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How the iPad Mini Works

        Tech | Tablet PCs

iPad Mini vs. iPad: The Retina Difference
The iPad Mini and fourth generation iPad were displayed side-by-side at Apple's October 2012 press event where both devices were announced.
The iPad Mini and fourth generation iPad were displayed side-by-side at Apple's October 2012 press event where both devices were announced.
┬ęKevork Djansezian/Getty Images

Apple follows a standard pattern with each iteration of the iPad. With the iPad and iPad 2, Apple introduced new mobile processors dubbed the Apple A4 and Apple A5. Those processors went on to power iPhones as well. When the iPad was upgraded to its third generation form, Apple used a new A5X processor -- the A5 chip with a quad-core (rather than dual-core) GPU -- to support its new retina display. The next processor, the A6, debuted in the iPhone 5, and Apple integrated a beefed up version, the A6X, in the fourth generation iPad.

The newer iPads need those "X" processors because their high resolution, 2048 by 1536 pixel displays require much more GPU muscle. The iPad Mini is a much more humble device, so it can get away with using the same hardware found in Apple's iPad 2, released in early 2011. Benchmarks of the device on Geekbench showed near-identical performance between the Mini and iPad 2. The Mini truly is an iPad 2 in a smaller body.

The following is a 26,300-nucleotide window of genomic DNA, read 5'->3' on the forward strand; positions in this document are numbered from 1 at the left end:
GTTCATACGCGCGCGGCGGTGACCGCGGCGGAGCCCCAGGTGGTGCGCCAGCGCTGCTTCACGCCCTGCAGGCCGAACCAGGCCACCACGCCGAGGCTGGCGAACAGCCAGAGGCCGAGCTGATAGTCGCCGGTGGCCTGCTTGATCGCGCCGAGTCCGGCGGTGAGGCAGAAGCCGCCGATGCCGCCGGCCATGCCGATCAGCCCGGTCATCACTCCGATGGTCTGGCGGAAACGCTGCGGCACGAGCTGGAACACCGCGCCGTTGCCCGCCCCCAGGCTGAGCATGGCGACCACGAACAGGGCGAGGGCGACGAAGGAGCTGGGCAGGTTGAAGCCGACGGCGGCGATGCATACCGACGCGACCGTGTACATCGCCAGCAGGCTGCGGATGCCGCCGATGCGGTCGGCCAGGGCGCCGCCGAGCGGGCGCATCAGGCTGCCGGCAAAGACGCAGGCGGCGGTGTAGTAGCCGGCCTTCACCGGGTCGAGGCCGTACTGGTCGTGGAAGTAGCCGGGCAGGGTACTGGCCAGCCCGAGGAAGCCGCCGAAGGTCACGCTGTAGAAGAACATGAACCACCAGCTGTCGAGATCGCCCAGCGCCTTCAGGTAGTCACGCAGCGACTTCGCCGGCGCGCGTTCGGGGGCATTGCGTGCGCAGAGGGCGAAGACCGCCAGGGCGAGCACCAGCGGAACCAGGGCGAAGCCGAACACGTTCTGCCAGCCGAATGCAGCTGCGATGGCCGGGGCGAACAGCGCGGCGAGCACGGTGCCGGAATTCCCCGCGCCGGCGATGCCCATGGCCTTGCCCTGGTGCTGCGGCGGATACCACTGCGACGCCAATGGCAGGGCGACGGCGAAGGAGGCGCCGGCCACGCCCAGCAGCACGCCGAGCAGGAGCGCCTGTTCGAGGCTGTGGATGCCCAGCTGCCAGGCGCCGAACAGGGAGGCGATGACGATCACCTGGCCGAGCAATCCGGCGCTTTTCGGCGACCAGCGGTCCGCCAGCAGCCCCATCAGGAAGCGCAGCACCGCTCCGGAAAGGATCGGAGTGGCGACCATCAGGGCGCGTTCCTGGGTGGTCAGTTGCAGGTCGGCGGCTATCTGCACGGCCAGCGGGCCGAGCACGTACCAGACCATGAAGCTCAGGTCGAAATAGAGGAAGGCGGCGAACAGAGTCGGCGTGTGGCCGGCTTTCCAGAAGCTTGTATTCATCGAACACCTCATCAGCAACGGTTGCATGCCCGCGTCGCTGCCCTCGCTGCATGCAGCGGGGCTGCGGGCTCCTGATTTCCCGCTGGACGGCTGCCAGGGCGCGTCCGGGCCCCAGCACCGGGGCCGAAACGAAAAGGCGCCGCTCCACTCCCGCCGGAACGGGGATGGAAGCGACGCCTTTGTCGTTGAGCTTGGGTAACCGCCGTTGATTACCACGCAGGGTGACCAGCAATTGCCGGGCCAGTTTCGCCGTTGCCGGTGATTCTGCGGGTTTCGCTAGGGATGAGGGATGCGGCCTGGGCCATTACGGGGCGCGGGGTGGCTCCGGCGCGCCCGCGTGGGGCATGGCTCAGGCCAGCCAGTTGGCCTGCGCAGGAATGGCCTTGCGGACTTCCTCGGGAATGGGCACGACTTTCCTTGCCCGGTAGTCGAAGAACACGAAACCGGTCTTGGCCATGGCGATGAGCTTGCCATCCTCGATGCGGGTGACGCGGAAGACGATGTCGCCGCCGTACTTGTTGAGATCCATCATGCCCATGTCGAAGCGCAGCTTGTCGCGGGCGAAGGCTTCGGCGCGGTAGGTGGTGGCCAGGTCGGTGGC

Geekbench, which measures and rates gadgets based on a set of performance crietia, scored the the iPad Mini at 748 points. For comparison, the fourth generation iPad, with its A6X processor, doubled that number with a score of 1769 [source: Hattersly]. That's a big leap in performance. The third generation iPad, released in early 2012, put up a much more conservative score of around 750. What does that tell you? Even though Apple doubled GPU power between the iPad 2 and iPad 3, the higher screen resolution kept performance identical.

Because the iPad Mini keeps pace with the graphics performance of full-sized iPads other than the fourth generation iPad, few developers are likely to release games or other apps that require the faster fourth generation iPad or newer. That will happen eventually, as newer and faster iPads are released, but the Mini is in no danger of quickly becoming obsolete.

The screen is another matter. After using the retina screen, is going back to the lower resolution display an issue? It's a subjective question, but reviewers indicate the screen obviously doesn't look as good as the larger iPad's, or even the smaller (but higher pixel density) displays on competing devices like the Google Nexus 7. Tech enthusiasts will notice the difference, and the experts at DisplayMate criticized the pixel density, screen reflectance and color gamut, but overall called the iPad Mini display "very capable" as opposed to "best" or "great," which is the standard Apple usually sets [source: Soneira].


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